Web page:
Template:Infobox Deutsche Bahn station Bonn Hauptbahnhof is a railway station located on the left bank of the Rhine along the Cologne–Mainz line. It is the principal station serving the city of Bonn. In addition to extensive rail service from Deutsche Bahn it acts as a hub for local bus, tram, and Stadtbahn services.
The first station was constructed in 1844 by the Bonn-Cologne Railway Company, as part of the West Rhine Railway. The current building was erected between 1883 and 1884. From 1870 a train ferry connected Bonn station to the East Rhine Railway. With the opening of the Voreifel Railway to Euskirchen, the station became a rail junction.
In 1883 and 1884, a new station building was erected, which is now heritage listed.
The station sharply increased in importance in 1949, when Bonn became capital of the Federal Republic. Many politicians and federal employees travelled by train, as did guests of the state.
In 1969, Bonn grew considerably by incorporating towns which includes the stations of Bad Godesberg, Beuel, Duisdorf, Oberkassel and Mehlem and, in 1971, the station was renamed Bonn Hauptbahnhof.
Northwest of the station there used to be a small freight yard, which is now closed and partially demolished. The remaining tracks are used to allow freight trains to be overtaken and as a yard for assembling passenger trains and parking freight wagons. The Rhine Shore station (Rheinuferbahnhof) of the former Cologne-Bonn Railway (Köln-Bonner Eisenbahnen AG, KBE) was next to the station until 1985. As part of the construction of the Bonn Stadtbahn in the early 1970s, the existing buildings at the station were demolished and rebuilt. The design of the station forecourt was soon the subject of much controversy among the public of Bonn and there were several attempts to redesign it.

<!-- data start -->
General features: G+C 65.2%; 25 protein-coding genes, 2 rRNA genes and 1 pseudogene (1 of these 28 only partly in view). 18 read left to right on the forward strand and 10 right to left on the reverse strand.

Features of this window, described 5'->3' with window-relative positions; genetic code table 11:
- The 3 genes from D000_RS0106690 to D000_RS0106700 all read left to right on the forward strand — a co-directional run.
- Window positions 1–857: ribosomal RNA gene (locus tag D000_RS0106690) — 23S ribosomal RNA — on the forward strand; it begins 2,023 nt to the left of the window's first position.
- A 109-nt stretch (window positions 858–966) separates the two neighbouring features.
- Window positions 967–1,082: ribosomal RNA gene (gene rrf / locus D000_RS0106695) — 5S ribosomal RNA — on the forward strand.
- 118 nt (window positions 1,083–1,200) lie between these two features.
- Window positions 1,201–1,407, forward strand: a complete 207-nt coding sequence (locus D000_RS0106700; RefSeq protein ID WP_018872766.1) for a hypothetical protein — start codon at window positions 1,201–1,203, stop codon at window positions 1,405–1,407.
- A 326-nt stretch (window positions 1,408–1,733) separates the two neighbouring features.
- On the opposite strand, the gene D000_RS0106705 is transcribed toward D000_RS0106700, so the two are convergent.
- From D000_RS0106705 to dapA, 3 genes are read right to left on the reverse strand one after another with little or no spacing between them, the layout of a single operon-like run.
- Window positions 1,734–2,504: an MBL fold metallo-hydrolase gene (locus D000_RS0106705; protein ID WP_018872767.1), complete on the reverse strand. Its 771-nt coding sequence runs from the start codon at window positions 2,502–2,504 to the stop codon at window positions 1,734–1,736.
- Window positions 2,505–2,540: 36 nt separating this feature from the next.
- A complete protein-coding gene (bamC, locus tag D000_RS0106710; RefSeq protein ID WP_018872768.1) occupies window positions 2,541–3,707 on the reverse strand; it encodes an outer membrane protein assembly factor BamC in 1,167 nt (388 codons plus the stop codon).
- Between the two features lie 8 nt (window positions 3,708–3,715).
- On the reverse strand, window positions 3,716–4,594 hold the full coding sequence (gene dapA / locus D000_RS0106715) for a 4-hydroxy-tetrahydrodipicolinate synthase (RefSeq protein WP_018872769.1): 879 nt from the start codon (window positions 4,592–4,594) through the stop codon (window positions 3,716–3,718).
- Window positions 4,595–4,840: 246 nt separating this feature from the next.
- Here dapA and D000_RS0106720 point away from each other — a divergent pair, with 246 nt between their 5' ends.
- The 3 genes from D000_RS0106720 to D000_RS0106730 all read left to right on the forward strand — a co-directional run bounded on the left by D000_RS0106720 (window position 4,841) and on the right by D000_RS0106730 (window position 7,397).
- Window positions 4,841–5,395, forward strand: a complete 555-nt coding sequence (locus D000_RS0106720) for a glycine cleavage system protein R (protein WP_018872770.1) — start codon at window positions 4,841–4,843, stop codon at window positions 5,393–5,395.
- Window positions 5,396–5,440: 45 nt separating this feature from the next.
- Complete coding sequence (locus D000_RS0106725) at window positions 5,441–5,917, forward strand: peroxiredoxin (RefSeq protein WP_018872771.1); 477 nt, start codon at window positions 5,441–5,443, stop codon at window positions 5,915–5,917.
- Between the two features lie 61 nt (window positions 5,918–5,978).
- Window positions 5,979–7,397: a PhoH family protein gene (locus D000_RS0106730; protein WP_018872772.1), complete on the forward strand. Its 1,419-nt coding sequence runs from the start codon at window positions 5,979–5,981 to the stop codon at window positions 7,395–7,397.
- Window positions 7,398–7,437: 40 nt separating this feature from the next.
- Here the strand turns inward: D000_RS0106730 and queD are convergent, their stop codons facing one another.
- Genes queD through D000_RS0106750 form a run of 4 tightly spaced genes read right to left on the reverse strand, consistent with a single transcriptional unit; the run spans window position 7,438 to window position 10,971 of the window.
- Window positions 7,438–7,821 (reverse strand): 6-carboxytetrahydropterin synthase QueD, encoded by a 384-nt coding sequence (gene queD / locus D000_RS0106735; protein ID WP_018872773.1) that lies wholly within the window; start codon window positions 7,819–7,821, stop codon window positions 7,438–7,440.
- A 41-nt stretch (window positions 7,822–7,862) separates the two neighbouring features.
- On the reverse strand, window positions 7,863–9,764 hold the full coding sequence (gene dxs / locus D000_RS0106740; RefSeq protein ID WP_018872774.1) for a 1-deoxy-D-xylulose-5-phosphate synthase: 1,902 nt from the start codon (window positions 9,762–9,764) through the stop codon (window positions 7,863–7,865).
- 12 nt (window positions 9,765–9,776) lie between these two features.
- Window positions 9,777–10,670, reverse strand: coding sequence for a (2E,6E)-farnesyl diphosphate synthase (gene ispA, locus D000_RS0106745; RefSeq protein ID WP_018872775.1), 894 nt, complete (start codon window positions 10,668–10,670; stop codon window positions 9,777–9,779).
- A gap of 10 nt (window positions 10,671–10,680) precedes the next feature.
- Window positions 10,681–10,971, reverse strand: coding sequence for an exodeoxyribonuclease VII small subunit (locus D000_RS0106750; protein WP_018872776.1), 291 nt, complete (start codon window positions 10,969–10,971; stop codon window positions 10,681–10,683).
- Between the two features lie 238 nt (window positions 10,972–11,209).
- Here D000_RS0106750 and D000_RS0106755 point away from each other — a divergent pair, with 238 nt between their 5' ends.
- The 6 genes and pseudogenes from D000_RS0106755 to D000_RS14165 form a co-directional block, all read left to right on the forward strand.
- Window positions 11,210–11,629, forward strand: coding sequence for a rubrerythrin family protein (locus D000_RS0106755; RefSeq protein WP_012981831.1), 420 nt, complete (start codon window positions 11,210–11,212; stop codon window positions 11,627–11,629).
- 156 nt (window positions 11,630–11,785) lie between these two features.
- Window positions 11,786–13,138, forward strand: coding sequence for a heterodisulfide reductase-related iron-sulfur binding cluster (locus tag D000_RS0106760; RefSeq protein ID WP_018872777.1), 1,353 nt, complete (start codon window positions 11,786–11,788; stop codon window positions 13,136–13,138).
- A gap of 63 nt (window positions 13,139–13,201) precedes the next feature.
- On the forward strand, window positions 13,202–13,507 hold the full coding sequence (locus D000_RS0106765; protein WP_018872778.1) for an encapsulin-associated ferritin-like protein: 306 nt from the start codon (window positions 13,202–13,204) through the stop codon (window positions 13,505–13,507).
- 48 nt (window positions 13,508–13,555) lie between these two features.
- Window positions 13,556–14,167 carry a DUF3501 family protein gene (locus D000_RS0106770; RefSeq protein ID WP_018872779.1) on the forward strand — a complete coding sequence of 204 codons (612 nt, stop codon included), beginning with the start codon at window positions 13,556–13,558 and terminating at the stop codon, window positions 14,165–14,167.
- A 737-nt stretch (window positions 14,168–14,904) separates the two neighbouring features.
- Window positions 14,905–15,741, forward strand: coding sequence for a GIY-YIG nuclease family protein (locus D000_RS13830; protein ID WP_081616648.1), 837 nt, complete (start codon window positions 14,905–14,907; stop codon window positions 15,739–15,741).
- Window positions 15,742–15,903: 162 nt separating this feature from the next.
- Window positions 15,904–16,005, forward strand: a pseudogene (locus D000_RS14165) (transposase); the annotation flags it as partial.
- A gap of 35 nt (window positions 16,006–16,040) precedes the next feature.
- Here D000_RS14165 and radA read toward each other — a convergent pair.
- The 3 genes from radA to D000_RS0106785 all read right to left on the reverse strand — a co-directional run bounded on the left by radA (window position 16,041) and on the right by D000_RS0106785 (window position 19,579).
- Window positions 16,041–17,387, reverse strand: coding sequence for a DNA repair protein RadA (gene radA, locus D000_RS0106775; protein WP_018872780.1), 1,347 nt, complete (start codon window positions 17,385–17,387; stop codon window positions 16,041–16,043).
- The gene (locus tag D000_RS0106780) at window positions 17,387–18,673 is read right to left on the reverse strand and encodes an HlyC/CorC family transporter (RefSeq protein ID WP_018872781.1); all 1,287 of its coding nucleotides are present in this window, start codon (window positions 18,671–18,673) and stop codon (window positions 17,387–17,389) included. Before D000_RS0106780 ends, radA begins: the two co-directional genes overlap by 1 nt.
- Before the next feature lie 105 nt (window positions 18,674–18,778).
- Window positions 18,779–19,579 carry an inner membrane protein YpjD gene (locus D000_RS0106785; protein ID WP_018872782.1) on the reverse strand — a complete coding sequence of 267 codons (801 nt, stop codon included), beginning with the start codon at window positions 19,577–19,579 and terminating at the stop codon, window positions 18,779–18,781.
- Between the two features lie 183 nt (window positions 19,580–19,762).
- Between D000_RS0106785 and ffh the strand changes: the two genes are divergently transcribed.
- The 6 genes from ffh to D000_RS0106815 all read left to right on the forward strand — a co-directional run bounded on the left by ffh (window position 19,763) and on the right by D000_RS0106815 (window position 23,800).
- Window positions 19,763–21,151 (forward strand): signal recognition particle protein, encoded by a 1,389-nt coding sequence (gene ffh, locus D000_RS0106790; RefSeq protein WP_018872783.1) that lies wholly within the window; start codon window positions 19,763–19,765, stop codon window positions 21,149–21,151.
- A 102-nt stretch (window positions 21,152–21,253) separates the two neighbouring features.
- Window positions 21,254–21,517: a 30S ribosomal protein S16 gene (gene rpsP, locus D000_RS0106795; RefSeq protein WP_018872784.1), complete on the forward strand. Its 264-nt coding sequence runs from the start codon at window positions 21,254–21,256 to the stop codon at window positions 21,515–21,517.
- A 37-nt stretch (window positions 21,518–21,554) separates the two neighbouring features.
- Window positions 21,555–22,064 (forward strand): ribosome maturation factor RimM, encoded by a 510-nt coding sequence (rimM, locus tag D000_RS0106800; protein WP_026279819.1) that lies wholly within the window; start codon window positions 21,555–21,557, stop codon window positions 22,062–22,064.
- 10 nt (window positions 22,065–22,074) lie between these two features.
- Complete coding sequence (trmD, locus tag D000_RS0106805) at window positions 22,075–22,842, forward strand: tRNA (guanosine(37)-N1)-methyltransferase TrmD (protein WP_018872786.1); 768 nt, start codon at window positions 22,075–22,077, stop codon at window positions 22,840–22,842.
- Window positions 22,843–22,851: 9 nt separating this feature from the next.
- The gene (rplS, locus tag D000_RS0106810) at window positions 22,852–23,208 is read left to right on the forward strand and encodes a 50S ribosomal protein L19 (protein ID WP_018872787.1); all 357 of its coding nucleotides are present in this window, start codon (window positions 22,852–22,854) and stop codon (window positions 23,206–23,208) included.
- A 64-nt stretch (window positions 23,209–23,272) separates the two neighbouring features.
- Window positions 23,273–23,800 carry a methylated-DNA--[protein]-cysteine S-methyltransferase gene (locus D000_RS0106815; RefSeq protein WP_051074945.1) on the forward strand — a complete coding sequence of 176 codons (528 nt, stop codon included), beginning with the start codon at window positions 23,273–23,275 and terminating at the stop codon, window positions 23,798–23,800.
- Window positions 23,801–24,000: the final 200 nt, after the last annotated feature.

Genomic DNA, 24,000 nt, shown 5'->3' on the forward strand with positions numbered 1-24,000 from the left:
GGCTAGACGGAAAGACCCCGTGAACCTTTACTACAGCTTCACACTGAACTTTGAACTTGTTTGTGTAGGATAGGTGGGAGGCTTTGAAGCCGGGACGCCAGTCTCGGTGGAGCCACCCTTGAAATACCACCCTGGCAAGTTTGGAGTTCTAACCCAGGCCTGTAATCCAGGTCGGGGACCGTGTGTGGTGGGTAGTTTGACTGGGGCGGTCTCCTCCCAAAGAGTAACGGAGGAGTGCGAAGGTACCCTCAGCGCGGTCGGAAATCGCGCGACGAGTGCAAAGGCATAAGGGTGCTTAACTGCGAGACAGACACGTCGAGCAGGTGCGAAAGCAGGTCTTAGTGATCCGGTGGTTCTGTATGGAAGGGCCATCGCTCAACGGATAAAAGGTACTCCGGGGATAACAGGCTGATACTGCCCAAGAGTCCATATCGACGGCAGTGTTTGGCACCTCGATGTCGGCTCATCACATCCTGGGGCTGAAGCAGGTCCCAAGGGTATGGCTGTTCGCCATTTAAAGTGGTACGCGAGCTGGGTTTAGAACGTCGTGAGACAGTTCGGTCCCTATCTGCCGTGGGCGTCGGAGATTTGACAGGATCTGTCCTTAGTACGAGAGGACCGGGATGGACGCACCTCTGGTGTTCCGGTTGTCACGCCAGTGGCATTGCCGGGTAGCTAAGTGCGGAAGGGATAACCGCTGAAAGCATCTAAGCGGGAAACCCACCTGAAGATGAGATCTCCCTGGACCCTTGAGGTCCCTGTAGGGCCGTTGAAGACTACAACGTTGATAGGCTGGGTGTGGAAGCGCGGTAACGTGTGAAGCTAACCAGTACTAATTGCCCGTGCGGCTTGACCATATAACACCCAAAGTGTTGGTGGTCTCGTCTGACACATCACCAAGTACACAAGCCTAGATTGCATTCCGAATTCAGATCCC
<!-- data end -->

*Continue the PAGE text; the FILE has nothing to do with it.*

During the planning phase of the Cologne–Frankfurt high-speed line in the 1980s and early 1990s, a proposal to build a new line via Bonn station was controversial. This proposed a tunnel under the city, which would begin on the northern outskirts of Bonn and run through a deep level station 35 m below the main station. After crossing under the government district, the Rhine and the Siebengebirge hills to reach the line route that favoured by the Deutsche Bundesbahn to run via Limburg an der Lahn to Frankfurt. The additional cost of this option was estimated at about half a billion Euros.<ref name="eisenbahn-journal-2002-3-12">Template:Cite journal</ref> In addition, a route via Bonn-Beuel and Aegidienberg through a 14 km long tunnel was also considered.<ref name="eisenbahn-journal-2002-3-12"/> Today, Bonn Hauptbahnhof is connected indirectly to the high-speed line, by tram line 66 of the Bonn Stadtbahn to Siegburg/Bonn station. Despite Intercity-Express services running through Siegburg/Bonn rather than Bonn, Bonn Hauptbahnhof is still a major stop for long-distance traffic.
Located beneath the main platforms are two underground platforms served by the Bonn Stadtbahn. Bonn Hauptbahnhof sits astride the north-south and east-west axes of the network and consequently sees daily about 50,000 passengers. The current facility opened in 1979.